We Stand With Public Health:
A Call to Action
Now more than ever, the United States needs a strong public health system. Compounding challenges must be met with science, community engagement, collaboration, and a commitment to equity. This is the moment for all to come together to appreciate the critical work of public health.
The following organizations have endorsed the call to action to stand with public health:
Stop the harassment of the public health workforce
Harassment has added to the already immense pressure public health officials are experiencing as they do their jobs to prevent illness and death.
Everyone — especially elected officials and community leaders — should endorse this statement:
“It is the job of public health agencies to protect the health of their communities. In a democracy, dialogue is necessary and disagreement is inevitable, but there is no place for threats and harassment. Public health workers should be treated with respect for their work on behalf of us all. I stand with public health.”
Use the law to deter and protect.
State and local prosecutors and law enforcement leaders should utilize existing statutes, as well as support new laws as needed, to protect public health officials from threats and harassment.
Congress should require state and local monitoring and reporting to the Centers of Disease Control (CDC) of threats and harassment to public health workers for performing their official duties. This includes threats related to race, religion, sexual orientation or gender.
Reject efforts to sideline public health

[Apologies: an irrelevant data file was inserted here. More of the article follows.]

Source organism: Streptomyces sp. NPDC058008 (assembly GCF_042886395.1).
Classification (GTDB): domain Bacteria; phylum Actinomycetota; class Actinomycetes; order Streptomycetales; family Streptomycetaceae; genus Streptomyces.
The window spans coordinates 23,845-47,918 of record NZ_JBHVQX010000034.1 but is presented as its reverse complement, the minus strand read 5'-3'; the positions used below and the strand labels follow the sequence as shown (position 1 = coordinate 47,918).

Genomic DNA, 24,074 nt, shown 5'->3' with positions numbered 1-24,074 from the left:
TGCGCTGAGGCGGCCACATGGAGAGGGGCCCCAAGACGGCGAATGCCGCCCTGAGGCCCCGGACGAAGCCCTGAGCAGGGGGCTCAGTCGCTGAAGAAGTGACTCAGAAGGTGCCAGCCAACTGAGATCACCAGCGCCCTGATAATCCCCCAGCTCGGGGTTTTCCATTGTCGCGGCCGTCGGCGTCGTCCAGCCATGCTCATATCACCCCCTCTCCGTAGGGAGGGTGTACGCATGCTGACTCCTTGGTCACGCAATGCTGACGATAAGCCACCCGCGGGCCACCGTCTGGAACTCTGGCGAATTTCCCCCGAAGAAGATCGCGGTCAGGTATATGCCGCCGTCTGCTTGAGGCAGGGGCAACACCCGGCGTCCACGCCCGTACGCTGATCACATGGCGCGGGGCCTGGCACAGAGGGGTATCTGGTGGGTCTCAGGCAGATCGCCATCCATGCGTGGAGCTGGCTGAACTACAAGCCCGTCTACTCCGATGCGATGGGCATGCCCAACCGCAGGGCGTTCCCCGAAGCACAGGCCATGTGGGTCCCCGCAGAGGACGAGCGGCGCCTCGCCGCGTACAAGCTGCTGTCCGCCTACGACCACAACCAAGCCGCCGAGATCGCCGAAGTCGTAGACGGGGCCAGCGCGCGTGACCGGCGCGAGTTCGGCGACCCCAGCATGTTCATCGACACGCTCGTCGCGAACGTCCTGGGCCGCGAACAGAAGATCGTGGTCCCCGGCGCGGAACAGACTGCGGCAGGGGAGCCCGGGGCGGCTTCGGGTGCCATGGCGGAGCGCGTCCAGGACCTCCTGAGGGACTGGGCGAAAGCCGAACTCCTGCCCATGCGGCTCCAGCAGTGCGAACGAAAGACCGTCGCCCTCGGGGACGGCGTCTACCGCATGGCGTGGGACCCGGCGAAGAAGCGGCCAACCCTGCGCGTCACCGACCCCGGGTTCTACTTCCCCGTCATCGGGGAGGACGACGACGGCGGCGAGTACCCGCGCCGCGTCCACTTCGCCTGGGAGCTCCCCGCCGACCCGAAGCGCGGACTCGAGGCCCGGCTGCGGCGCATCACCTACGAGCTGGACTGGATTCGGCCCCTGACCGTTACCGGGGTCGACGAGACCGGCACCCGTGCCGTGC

In the midst of a worldwide pandemic, it has never been more important to make decisions informed by science.
Do not lose ground.
It is important to defend the statutory authority of state and local public health agencies. In a crisis, public health measures protect communities against widespread illness and death.
Revitalize public health agencies
We must break the cycle of boom-and-bust funding for governmental public health, where investments during a crisis are quickly eroded when the crisis fades.
Rebuild the infrastructure.
Many health departments are facing personnel shortages and are forced to rely on outdated and fragmented systems and infrastructure. A major federal investment in public health infrastructure at all levels is essential to identifying and responding to public health challenges in real time.
- Invest in the workforce: The Biden Administration has proposed funding for 100,000 new public health workers to aid in COVID-19 response. The federal government should sustain this investment and expand scholarships, loan repayment programs, and other funding to recruit and retain a diverse and effective public health workforce to protect the nation.
- Modernize data systems: Full funding for implementation of CDC’s Public Health Data Modernization Initiative will upgrade critical systems and technology, facilitate electronic data transmission, and enable interoperable data exchange.